In the previous edition of this working capital series, I touched on the Overdraft as a means of managing the cash flow of a business using debt. This edition focuses on Receivables Finance.

Receivables finance (also referred to as Invoice Finance, Debtor Finance and Factoring) enables you (the supplier) to collect your invoices from your customers sooner than the agreed upon terms. For example, if you allow your customers to pay you within 60 days of them utilising your product / service, under a receivables finance arrangement, you could potentially have the lender pay you up to 80% of the invoiced amount before the invoice due date. The lender would then remit to you the remaining 20% once your customer pays their invoice.


  1. Does not generally require property security – This type of facility is generally secured against your receivables ledger;
  2. Does not appear on your Balance Sheet – Why this is important is because you may have loans with other lenders that have covenants restricting the leveraging of your balance sheet so taking out another type of loan may induce a breach of those covenants;
  3. Flexibility – You can decide which invoices you run through the facility and which ones you don’t. You may require the facility during peak cash flow strain periods, however not need to use it at all at other times during the year.


  1. Adjustment period – If you have never used this type of facility before, there may be an adjustment period whereby you may need to get accustomed to the platforms lenders use to facilitate the financing of invoices;
  2. Not all invoices can be financed – Usually, there may be some policies around concentration of a particular invoice (and the percentage it represents of the total receivables ledger), the payment terms (usually must be less than 90 days) and progress payments (the general rule is that the work must have been completed before you can request for an invoice to be financed).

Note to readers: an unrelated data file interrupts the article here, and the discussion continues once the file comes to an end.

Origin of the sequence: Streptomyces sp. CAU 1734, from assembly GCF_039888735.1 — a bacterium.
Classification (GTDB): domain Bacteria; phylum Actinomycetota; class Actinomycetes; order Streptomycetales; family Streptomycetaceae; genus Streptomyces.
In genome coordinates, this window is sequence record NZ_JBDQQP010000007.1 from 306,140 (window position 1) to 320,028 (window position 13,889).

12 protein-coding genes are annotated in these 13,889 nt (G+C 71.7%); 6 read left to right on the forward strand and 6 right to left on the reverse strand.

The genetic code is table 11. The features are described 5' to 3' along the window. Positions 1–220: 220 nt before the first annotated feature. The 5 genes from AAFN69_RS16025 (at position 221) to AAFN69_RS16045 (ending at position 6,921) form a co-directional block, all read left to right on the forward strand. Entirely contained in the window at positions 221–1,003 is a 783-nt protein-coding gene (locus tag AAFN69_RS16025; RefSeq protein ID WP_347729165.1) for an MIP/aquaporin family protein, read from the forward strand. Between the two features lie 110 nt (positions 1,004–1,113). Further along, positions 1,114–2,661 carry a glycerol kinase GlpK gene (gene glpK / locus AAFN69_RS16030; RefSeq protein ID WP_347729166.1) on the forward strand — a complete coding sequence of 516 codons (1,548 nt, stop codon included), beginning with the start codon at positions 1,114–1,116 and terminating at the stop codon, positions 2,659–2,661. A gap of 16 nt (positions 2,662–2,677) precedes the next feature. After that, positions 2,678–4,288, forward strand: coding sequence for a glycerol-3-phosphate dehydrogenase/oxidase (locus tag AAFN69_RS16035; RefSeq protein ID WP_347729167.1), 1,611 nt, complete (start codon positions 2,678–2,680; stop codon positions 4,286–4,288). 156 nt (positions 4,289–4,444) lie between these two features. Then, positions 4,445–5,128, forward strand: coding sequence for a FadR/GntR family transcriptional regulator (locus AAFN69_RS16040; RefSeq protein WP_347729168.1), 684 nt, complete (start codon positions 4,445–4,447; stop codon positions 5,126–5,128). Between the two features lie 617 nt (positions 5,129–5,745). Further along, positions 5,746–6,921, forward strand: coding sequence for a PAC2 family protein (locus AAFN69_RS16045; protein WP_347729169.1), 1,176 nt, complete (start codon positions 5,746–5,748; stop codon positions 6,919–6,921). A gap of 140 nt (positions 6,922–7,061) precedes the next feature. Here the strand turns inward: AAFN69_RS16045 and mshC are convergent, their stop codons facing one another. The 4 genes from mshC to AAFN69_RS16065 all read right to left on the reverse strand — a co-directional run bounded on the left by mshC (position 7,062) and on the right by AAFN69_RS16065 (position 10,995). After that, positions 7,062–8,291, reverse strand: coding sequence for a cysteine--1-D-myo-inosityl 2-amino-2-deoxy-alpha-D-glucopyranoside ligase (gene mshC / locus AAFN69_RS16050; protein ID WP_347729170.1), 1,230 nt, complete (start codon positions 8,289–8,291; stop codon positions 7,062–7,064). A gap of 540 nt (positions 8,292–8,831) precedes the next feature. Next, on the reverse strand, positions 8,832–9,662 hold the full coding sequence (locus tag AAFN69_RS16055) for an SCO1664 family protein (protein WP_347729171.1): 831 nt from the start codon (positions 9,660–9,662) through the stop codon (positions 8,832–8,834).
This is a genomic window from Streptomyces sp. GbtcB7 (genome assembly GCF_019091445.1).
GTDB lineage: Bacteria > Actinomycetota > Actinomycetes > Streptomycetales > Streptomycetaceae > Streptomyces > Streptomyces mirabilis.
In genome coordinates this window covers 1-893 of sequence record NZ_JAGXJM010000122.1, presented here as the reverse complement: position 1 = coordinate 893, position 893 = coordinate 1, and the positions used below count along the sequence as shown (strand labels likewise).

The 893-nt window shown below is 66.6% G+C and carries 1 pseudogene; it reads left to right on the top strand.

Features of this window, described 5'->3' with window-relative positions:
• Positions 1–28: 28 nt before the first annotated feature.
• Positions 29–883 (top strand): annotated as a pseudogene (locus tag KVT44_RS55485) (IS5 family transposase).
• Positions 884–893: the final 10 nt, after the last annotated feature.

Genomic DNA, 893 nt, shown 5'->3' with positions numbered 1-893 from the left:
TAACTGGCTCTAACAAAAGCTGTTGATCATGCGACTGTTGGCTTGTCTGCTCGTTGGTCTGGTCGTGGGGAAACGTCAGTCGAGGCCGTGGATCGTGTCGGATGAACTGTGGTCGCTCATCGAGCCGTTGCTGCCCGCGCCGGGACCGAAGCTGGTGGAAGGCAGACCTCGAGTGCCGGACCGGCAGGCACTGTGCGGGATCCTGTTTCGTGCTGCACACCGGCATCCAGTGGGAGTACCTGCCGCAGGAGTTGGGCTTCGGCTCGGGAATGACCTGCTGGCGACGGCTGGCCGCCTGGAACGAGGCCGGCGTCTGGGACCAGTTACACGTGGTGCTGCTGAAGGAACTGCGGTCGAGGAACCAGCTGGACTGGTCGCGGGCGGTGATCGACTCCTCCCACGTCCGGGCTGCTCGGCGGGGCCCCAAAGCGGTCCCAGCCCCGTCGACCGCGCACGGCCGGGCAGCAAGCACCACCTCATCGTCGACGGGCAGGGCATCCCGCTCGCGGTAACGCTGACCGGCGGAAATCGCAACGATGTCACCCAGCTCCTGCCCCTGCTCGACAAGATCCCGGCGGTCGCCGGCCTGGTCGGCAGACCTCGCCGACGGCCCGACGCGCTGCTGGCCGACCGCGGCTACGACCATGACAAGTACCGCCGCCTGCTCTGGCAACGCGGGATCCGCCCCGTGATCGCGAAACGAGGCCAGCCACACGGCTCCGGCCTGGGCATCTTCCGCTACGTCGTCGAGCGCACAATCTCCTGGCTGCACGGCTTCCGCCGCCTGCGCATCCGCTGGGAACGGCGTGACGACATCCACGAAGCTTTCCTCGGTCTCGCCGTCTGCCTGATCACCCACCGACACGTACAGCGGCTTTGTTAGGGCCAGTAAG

3. Disclosure to your customers – Some variations of factoring are fully disclosed to your customers, i.e. the lender will be contacting customers on your behalf to follow up payment of invoices. However, this is not always the case.

When used correctly, receivables finance facilities can assist businesses not only to overcome times of strained cash flow (by accessing funds earlier), but also to grow beyond the director’s ability to provide security.

However, if it is not the right solution for your business, you may find that you are not utilising its maximum potential (due to certain invoices not being approved for finance). It can then quickly become an administrative burden to you and your customers as it may require for you to change the way you invoice customers.

As always, if you need any clarification pertaining to the above, please get in contact especially if you don’t think you have the right facilities in place to suit your business’ cash flow requirements.

Disclaimer: The information provided herein is for general information purposes only and does not constitute specific advice. It should not be relied upon for the purposes of entering into any legal or financial commitments. Specific advice should be obtained from a suitably qualified professional before adopting any investment/financial strategy.